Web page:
This spring sees the return of James Gaffigan as guest conductor of the Juilliard Orchestra for a program of Mahler and Bartok. The New York native and Pre-College alum, who at 34 is just leaving the wunderkind phase of his career, is in his second full season as chief conductor of the Lucerne Symphony Orchestra and principal guest conductor of the Netherlands Radio Philharmonic Orchestra. His appearance at Juilliard, on April 20, comes close on the heels of a complete Beethoven symphony cycle with the Qatar Philharmonic and precedes his May 17 debut with the BBC Symphony.
One of the busiest and most feted conductors of his generation, Gaffigan rose to prominence quite young. A bassoonist in Pre-College, Gaffigan did his undergraduate work at the New England Conservatory and, upon receiving his master’s degree from Rice’s Shepherd School of Music, he began a three-year tenure as assistant guest conductor of the Cleveland Orchestra, working under Franz Welser-Möst. This post was followed immediately by a similar engagement at the San Francisco Symphony, where he worked with Michael Tilson Thomas. Gaffigan’s international career was secured when, at the age of 25, he took first prize at the Sir Georg Solti International Conductors’ Competition.
Known for his vast repertoire and seemingly boundless energy, Gaffigan will doubtless bring vigor and insight to his performances of Mahler’s Fourth Symphony and Bartok’s Second Violin Concerto at Juilliard. In a recent conversation with The Journal, his ebullience certainly shone through. “The combined colors and contrasts of the Bartok and Mahler will make for a really great program, so I’m really excited,” he said. “I think it’s a perfect way of showcasing the orchestra.” He also relished the thought of the ample rehearsal time afforded by conservatory orchestras, saying, “You really have the opportunity to work in great detail on works like Mahler Four. If I were doing it in Detroit or Cleveland, we’d have to put it together within two days, but at Juilliard we have the opportunity to work in much greater detail. When you learn pieces like that, you really do remember them for life.”
Mahler’s Fourth Symphony had its premiere under the baton of the composer in 1901. With a duration of about one hour and lacking trombones and tuba, it is one of Mahler’s more modest creations. The four-movement work culminates in a strophic setting for soprano soloist of “Das Himmlische Leben” (“The Heavenly Life”), one of the poems from the popular collection of German folk poetry Des Knaben Wunderhorn (The Boy’s Magic Horn). Mahler originally intended to use the song setting, composed almost a decade earlier as a stand-alone work, in his Third Symphony, which is peppered with motives from the song, but later decided to make it the culmination of a new symphony, which became his fourth.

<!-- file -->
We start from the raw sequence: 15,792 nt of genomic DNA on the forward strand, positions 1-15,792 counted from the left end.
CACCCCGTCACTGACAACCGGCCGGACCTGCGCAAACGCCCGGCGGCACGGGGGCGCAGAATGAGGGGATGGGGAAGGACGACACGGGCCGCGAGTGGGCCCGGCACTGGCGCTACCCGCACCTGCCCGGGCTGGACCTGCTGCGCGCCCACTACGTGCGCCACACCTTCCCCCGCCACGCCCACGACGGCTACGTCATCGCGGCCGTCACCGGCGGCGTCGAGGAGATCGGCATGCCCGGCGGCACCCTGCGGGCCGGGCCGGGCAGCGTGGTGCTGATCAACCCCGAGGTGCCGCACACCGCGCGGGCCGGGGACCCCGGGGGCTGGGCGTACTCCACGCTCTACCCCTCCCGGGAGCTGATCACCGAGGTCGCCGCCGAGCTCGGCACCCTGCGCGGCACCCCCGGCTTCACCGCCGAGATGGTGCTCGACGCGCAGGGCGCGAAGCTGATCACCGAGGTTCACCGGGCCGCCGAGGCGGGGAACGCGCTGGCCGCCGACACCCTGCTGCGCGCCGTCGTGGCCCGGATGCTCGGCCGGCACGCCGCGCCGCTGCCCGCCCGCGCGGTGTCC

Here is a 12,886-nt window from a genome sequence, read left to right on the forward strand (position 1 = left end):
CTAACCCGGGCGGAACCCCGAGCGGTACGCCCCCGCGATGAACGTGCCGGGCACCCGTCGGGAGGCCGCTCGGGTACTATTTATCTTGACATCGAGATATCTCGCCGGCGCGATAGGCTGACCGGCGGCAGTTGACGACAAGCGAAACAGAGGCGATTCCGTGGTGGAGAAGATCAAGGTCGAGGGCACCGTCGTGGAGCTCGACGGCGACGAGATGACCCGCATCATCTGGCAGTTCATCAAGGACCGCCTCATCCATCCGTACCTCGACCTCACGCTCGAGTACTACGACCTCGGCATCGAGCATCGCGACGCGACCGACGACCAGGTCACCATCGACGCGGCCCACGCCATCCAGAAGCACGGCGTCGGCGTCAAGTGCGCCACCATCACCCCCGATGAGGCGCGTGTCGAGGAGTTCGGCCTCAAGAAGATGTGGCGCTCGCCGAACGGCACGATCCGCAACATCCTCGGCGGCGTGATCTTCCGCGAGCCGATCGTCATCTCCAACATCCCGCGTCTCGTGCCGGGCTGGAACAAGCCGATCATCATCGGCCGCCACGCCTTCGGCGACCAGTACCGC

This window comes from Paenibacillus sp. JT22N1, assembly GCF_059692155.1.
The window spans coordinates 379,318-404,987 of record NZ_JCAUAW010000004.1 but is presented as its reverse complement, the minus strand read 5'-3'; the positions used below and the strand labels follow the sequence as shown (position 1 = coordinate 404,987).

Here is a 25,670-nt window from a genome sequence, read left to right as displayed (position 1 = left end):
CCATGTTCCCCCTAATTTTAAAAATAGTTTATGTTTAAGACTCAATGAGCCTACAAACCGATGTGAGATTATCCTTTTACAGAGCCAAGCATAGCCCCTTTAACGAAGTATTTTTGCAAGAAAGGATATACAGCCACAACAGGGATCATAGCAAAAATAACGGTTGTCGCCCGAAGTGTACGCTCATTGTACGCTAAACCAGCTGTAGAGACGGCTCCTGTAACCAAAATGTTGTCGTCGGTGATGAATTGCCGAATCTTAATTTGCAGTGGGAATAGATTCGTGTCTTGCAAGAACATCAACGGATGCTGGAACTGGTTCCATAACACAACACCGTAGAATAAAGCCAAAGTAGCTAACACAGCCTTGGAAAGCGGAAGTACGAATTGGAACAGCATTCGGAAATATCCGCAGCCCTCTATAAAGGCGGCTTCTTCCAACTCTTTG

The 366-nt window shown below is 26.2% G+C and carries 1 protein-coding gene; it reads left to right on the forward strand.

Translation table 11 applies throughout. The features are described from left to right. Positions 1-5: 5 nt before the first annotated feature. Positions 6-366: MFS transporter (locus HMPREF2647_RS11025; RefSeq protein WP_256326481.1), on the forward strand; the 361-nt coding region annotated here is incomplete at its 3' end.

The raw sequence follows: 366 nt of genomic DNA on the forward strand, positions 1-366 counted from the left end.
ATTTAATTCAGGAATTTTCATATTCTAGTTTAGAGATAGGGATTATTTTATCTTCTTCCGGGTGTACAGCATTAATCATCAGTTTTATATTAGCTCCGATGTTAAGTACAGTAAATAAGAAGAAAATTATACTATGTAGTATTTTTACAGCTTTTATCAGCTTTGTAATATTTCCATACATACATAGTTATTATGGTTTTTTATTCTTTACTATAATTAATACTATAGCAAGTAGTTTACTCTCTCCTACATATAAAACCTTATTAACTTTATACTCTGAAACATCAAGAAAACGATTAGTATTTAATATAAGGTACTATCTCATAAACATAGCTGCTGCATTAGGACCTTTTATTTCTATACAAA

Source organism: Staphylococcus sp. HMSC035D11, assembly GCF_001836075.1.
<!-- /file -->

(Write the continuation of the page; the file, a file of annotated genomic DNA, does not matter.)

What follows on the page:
To Gaffigan, the Fourth is one of Mahler’s most accessible works. “Everyone can relate to this music—this young child commenting on the paradise of heaven,” he said. “It’s a beautiful statement. I think the success of Gustav Mahler has to do with human beings relating to one another. I mean, if anyone is writing a personal piece of music, it’s Mahler. There’s no hiding, it’s just him.”
Mahler’s prowess as a conductor (he was musical director of the Vienna State Opera from 1897 to 1907) is also an important consideration to Gaffigan. “It’s exciting to know that this guy was constantly revising based on his rehearsal process,” he said. “The fact that he was able to do his own rehearsing and could hear what worked and what didn’t work is something many other composers didn’t have. And I think he was really honest with himself. He’s so meticulous with his markings, because he knew there are so many different possibilities. I find it a big plus that he was a conductor.”
In his Second Violin Concerto, Bartok unleashes the full force of his lyrical and dramatic gifts. From its ravishing opening theme to its breathless finale, this proves to be one of his most important and compelling works. Completed in 1938, when Bartok was at the height of his creative powers, the concerto fuses many compositional philosophies and techniques, incorporating 12-tone melodies, rigorous sets of variations, and references to nationalistic folk music.
Gaffigan said he is pleased to be bringing this program to his hometown, and that his wife, writer Lee Taylor Gaffigan, and toddler daughter Sofia can join him for the trip, though in general he feels he has found a good balance between his professional and personal lives. “When I’m home with my orchestra in Lucerne, I get a lot of work done and have a lot of family time,” he said. “The rest of the time, we have a two-and-a-half- or three-week rule that I can’t be apart from them. We might even make it a two-week rule because now at [Sofia’s] age, so many things are happening.”
Of the Juilliard trip, Gaffigan said, “I have amazing memories of being in Pre-College there. It opened my world. Spending all day Saturday for a 16- or 17-year-old with all those musicians who are like you, really was just heaven. Even though the building has changed, it still gives me butterflies to walk in there!”